There I’ve admitted it. Many people have the view of management consultants that we don’t really know what we’re talking about – that we have theories, that we’ve read books but we don’t understand the true reality of business – the highs and lows – of the successes and failures.
Here’s what I know.
In my own experience as a business owner I’ve had successful businesses but I’ve also experienced failed projects and even a completely failed business. The important lessons that I learnt from that process is, amongst other things, what I want to pass on to others.
Don’t worry, you don’t have to go through the pain and the stress of the end of a business… but a little bit of failure could do you good.
you need to take risks
Failure is a scary prospect. It can mean embarrassment, loss of revenue or even complete financial catastrophe and the thought of any of this – of all the ‘what ifs’ – can terrify you into taking no risks at all.
However to push your business forward, to explore new product lines and reach into new marketplaces, all projects – whether big or small – will involve a risk of failure. Without trying new things, without venturing into slightly unknown territory, your business will tread water for a while but eventually flounder and drown.
Getting used to the idea of failure will make you more comfortable taking some risks. This doesn’t mean putting all your eggs in one proverbial basket, or throwing yourself into risky behaviour against all common sense, but undertaking calculated risk that can be managed and dealt with if the project does fail.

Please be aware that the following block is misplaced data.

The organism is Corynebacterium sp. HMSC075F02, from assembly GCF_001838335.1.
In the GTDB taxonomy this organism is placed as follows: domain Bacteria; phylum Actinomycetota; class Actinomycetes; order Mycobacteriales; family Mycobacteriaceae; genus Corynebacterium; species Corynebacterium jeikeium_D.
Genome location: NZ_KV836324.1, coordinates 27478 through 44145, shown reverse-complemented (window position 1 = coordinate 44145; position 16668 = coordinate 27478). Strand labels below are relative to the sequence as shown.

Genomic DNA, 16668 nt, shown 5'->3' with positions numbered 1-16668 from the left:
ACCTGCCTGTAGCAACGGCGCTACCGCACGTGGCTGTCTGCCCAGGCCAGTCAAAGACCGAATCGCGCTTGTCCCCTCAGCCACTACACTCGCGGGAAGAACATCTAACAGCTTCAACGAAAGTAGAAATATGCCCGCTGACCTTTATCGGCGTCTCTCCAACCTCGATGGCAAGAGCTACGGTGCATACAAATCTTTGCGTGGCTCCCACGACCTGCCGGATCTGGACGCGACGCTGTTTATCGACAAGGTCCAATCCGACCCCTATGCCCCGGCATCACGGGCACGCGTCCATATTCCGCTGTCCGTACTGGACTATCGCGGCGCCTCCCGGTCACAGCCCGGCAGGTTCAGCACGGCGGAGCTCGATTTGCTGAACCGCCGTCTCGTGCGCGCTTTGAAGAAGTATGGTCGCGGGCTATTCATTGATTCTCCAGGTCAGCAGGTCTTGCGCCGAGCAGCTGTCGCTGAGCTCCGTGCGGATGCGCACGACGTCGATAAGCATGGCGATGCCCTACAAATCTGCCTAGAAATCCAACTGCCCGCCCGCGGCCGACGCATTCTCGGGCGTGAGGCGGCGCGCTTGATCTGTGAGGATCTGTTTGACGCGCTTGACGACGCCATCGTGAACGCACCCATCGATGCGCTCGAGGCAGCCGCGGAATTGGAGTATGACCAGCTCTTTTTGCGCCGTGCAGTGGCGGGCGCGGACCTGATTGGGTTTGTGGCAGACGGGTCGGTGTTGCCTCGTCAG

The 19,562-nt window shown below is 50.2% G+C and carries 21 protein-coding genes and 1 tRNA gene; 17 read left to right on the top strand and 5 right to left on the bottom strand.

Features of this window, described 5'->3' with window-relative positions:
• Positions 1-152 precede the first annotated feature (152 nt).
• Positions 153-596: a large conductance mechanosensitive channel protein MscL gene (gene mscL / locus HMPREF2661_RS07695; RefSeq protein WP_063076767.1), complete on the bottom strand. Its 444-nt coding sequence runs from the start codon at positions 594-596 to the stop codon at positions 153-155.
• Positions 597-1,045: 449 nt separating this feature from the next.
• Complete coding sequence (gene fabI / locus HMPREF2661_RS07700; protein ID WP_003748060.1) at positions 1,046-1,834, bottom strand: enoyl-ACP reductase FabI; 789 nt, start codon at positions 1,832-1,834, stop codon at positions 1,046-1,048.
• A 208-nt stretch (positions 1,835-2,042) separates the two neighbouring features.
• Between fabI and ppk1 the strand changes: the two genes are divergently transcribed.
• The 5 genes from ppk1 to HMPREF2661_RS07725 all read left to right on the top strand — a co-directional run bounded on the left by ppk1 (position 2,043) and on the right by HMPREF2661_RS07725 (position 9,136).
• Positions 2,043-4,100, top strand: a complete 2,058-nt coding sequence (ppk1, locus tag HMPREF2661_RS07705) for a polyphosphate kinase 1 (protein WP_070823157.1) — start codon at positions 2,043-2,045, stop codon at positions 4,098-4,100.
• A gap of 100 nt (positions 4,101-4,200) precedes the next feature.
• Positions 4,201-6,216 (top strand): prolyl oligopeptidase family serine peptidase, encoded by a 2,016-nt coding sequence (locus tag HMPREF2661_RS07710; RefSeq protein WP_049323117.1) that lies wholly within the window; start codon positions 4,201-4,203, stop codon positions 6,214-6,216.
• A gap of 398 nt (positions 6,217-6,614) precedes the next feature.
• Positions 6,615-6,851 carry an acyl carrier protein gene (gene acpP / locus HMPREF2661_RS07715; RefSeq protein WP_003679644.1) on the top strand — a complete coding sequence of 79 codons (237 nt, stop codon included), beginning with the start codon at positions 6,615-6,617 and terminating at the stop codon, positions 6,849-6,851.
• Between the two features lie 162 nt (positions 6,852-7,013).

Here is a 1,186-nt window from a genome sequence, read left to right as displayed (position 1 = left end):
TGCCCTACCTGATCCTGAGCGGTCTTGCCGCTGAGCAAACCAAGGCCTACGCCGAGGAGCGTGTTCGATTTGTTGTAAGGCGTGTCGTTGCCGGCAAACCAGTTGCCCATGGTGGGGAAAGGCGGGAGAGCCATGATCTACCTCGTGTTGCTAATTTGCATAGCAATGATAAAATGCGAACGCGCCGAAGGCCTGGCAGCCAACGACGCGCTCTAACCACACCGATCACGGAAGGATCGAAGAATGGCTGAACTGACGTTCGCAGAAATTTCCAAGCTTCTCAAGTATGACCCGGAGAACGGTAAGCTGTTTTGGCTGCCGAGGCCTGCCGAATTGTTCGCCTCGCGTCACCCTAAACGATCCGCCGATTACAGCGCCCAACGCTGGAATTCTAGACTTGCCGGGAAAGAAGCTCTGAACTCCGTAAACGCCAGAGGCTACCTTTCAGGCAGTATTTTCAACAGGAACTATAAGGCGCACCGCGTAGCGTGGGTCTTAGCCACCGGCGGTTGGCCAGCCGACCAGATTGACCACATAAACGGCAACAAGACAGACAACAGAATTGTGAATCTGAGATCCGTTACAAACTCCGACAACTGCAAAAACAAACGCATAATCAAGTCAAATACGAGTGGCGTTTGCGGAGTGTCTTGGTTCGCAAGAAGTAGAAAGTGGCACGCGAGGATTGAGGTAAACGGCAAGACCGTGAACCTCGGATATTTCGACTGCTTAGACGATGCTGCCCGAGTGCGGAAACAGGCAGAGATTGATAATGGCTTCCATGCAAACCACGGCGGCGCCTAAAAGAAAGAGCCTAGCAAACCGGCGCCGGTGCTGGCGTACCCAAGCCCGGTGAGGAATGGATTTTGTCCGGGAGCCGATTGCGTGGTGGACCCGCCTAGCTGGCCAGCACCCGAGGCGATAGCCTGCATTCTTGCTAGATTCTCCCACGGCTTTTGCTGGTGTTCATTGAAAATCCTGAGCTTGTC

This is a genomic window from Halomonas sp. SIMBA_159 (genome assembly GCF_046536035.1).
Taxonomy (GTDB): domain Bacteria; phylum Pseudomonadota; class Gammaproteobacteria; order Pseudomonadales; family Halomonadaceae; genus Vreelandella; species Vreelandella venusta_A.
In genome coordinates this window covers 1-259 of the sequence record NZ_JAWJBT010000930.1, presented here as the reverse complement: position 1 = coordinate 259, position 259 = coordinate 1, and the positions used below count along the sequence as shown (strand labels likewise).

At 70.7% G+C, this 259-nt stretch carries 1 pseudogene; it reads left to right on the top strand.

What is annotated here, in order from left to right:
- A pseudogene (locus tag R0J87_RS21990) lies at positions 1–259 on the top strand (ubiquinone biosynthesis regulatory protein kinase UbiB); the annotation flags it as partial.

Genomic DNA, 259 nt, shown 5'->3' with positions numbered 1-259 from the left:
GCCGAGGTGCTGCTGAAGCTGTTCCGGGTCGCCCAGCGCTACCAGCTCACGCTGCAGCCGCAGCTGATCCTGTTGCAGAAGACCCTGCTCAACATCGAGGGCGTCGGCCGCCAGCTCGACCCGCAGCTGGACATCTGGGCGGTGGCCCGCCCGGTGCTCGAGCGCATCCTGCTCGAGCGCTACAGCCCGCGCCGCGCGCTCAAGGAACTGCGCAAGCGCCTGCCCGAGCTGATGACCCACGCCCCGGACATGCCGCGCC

So you failed, get over it… quickly
First you have to make peace.
Stop personalising it. Although you obviously put a lot of yourself into your work, business is business and as such you need a degree of detachment to really understand what happened and how to use that information
Don’t beat yourself up or blame those around you – it’s just wasted time and it’s not going to help.
Depending on how big the project is and how much was invested in its success will determine how much pain its failure causes you and how long you can mourn its death.
Then, it’s time to get on with the important stuff.
some failures are bigger than others
By this I don’t mean the size of the project, the amount of time it went over its deadline or the extra costs it amassed but more the failure in terms of its relationship to the identified risk.
Activities like developing a new product or expanding into new areas have inherent risk and so failure here can be accepted to some degree. More important are projects that fail but really shouldn’t have. Projects that involve familiar processes, tried and tested areas where the basics slipped, are those that need to be looked at more closely.
get a business strategy that can cope with failure
What is important in the aftermath is what you do next and an essential part of that is having a business strategy that plans to incorporate lessons learnt from failures.
A strategic plan is not something static, but something that changes and evolves with your business. Even if you produced the best strategy in the world, if it’s then put in a drawer it won’t magically lead your business towards success. Adjusting your strategy, changing objectives and feeding down into revised tactics are essential practices for both successes and failures.
- What has been working and what hasn’t?
- What lessons have been learnt and how can that information be used in the future?
Including these questions in your strategic planning meetings will mean you can learn from your mistakes and use them to move forward.
Failing projects doesn’t make you or your business a failure – at least not if you’re prepared to use them as lessons learnt and weapons in your arsenal for the future.
How well does your business cope with failure? Let me know your thoughts or experiences.
Featured image by Weisser Photography